Enterprises that don’t perform adequate SSL inspections are now at a much higher risk to be breached or attacked, according to a Menlo Security report.
Despite almost 52% of the top one million websites having “https” rather than the traditional “http” in their URL, Menlo Security released a report on Tuesday with data indicating enterprises that don’t perform adequate SSL inspections are now at a much higher risk to be breached or attacked.
Recent studies have shown that cybercriminals building phishing sites now use SSL as well, complicating efforts by enterprises to keep their employees safe. The Menlo Security research revealed that while 96.7% of all user-initiated web visits are being served over https, only 57.7% of the URL links in emails turn out to be https, which means that web proxies or firewall will be oblivious to the threats unless enterprises turn on SSL inspection.
“If you think the little green lock of https equals security, think again,” the report said. “The bad news is that the bad guys use encryption, too. Many people mistakenly assume that as long as an SSL certificate is present, they’re safe from attack, but that couldn’t be further from the truth. From Reductor to Godlua and numerous other variants, it has become all too clear that new types of malware are being secreted behind a symbol that was once seen as secure.”
According to the report, enterprises have long relied on on-premises proxies and next-generation firewalls for visibility and control of web access. But when it comes to decrypting and inspecting SSL sessions, the report said, “many enterprises have held back partly driven out of privacy issues and partly around performance of these proxies with SSL decryption turned on. It’s not uncommon for the overall throughput of these devices to drop by a factor of five or more when SSL decryption is turned on.”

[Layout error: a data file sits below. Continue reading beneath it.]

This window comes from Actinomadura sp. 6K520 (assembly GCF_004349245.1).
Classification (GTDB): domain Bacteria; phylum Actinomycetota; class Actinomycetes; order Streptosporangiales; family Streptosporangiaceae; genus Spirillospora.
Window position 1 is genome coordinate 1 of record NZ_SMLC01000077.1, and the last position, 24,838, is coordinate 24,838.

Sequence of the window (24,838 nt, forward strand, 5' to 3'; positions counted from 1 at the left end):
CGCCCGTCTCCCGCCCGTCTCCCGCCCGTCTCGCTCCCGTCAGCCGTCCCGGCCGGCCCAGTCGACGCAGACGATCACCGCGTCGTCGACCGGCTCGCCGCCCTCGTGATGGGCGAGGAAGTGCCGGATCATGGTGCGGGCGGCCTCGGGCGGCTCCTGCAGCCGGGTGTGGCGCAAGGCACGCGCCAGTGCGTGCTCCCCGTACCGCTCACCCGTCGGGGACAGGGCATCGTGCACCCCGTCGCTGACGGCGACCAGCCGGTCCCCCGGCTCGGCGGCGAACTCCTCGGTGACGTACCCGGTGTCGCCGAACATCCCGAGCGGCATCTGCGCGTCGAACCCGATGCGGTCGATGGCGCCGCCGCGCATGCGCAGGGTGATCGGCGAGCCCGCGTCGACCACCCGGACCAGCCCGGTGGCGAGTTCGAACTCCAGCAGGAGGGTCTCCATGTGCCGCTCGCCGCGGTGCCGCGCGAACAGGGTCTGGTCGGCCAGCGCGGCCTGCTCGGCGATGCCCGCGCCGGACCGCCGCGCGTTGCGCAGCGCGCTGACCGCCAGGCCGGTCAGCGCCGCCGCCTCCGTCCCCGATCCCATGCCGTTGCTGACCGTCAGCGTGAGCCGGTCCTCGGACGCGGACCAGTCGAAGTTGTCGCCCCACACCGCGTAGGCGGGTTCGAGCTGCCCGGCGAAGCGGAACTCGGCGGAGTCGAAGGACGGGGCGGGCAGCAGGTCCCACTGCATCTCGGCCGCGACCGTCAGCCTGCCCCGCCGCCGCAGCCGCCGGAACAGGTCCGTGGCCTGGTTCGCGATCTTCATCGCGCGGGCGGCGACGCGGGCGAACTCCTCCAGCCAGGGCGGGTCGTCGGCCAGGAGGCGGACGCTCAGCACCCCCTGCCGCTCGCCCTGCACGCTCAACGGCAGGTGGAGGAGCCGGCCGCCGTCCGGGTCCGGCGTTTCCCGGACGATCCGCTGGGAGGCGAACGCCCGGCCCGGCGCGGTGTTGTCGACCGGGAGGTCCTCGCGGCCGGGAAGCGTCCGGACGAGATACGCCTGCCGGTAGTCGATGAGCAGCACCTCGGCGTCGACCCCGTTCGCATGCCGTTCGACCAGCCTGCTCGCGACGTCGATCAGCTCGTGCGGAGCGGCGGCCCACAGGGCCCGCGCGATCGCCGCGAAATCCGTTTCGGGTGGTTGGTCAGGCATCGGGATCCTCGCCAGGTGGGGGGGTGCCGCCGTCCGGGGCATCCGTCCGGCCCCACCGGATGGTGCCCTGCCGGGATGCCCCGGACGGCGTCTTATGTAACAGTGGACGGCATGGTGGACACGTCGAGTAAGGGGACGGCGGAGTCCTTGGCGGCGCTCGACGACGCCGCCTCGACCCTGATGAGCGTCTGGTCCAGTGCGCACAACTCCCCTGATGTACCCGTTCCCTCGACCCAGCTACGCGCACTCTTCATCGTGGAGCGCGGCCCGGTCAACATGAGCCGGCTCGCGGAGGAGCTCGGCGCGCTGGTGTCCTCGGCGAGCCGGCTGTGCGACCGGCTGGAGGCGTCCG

SEE: Tips for choosing the best VPN for your needs (free PDF) (TechRepublic)
The switch over to https from http is due in no small part to Google, which started putting https websites higher in their rankings as a way to promote safer sites in 2014. Dozens of browsers now do similar things in terms of promoting https links over http ones, but in recent years this practice has been abused thanks to widely available tools for website builders to encrypt their sites.
Of the threats on https websites, 47.1% are running vulnerable server software and 41.5% are listed as an uncategorized site 66.8% of the non-browser traffic is over SSL and, of the known threats, 90.6% of the machine-generated https sessions are to uncategorized websites, the report notes.
In an interview, Menlo Security’s chief technology officer, Kowsik Guruswamy, explained that SSL decryption is usually done by on-premises appliances and what his company has found is that many enterprises have two primary reasons for not turning on SSL decryption.